Mrs. Gandhi preferred a Special Leave Petition before the Supreme Court. Nani Palkhivala appeared for her. The Judge in the Supreme Court Justice Krishna Iyer gave a partial stay. She could attend the House and speak as a Prime Minister but was not allowed to vote. Meanwhile the national agitation spurred by the mis-governance and corruption led by Shri Jaiprakash Narain had captured the popular mood. A two day conference of leaders of non-Congress political parties was held at the Gandhi Peace Foundation in Delhi. On the evening of 25th June, 1975 a massive rally was organized at Ramlila Maidan which was addressed by JP and several other leaders. After attending the rally I came back home late in the evening. I was at that time a second year student of the law faculty pursuing my studies. I was the President of the Delhi University Students’ Union and convener of JP’s Committee for Youth and Students Organisations.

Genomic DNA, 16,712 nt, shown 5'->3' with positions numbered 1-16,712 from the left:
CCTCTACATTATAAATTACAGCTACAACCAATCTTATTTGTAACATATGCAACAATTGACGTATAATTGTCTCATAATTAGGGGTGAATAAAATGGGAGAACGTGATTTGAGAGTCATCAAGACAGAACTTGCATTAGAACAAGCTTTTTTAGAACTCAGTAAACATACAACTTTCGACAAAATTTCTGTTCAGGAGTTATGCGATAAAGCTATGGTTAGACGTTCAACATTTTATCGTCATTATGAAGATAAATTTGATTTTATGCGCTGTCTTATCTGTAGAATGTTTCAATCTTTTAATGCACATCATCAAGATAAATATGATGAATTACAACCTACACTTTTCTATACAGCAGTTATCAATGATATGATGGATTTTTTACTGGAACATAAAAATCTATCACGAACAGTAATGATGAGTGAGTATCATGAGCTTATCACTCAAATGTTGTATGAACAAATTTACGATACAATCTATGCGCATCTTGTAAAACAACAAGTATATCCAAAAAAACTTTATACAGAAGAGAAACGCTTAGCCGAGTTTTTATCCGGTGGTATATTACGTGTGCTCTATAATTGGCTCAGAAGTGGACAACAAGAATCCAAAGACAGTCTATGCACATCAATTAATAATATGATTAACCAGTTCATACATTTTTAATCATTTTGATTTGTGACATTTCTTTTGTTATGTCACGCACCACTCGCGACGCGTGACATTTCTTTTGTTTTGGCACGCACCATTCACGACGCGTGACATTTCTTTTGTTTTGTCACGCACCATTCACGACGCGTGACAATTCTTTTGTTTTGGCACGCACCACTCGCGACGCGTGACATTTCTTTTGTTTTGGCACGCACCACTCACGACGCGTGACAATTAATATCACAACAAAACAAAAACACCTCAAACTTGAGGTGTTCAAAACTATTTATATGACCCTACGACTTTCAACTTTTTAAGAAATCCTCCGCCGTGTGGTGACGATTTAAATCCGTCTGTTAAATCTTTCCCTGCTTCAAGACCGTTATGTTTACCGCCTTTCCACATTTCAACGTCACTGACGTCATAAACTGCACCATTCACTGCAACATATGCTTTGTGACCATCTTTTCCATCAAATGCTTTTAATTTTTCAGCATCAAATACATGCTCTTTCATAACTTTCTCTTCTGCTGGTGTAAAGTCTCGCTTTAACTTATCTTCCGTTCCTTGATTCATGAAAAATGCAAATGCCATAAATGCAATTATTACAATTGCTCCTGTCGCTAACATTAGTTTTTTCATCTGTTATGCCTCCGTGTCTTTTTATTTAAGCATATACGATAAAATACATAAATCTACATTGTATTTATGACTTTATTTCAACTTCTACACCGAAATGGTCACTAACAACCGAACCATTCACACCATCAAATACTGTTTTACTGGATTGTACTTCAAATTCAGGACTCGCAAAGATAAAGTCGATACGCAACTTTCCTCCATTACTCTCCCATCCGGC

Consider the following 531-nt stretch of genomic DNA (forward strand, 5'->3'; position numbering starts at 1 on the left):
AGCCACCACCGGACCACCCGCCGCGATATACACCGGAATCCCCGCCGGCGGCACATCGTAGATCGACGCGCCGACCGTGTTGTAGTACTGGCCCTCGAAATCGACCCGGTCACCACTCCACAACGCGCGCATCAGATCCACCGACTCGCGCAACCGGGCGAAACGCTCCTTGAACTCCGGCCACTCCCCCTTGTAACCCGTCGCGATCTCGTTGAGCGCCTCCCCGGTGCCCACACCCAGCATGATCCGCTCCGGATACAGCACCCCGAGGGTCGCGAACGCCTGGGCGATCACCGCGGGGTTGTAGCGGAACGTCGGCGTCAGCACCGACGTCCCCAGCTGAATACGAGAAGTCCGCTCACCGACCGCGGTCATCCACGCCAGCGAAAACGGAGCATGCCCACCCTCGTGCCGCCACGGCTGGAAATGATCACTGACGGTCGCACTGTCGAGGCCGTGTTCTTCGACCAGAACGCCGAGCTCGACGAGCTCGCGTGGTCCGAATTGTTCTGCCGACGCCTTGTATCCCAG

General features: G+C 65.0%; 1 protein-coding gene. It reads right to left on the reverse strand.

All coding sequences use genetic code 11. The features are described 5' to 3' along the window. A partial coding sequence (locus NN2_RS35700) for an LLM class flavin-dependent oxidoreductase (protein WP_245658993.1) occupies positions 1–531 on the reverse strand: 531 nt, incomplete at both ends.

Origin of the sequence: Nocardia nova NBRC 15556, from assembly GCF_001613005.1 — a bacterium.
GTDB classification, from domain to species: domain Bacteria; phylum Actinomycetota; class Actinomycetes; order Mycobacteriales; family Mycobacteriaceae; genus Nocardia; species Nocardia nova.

At about 2 AM past midnight, I received a midnight knock at my residence. The police had come to arrest me. My father, a lawyer by profession got into an argument outside the gate of my house asking them at least to inform him as to the nature of offence I had committed. The police had simple instructions to arrest me – they did not know under which provision and for which offence. While this argument was on, I escaped from the backdoor and went to the friend’s house in the neighbourhood.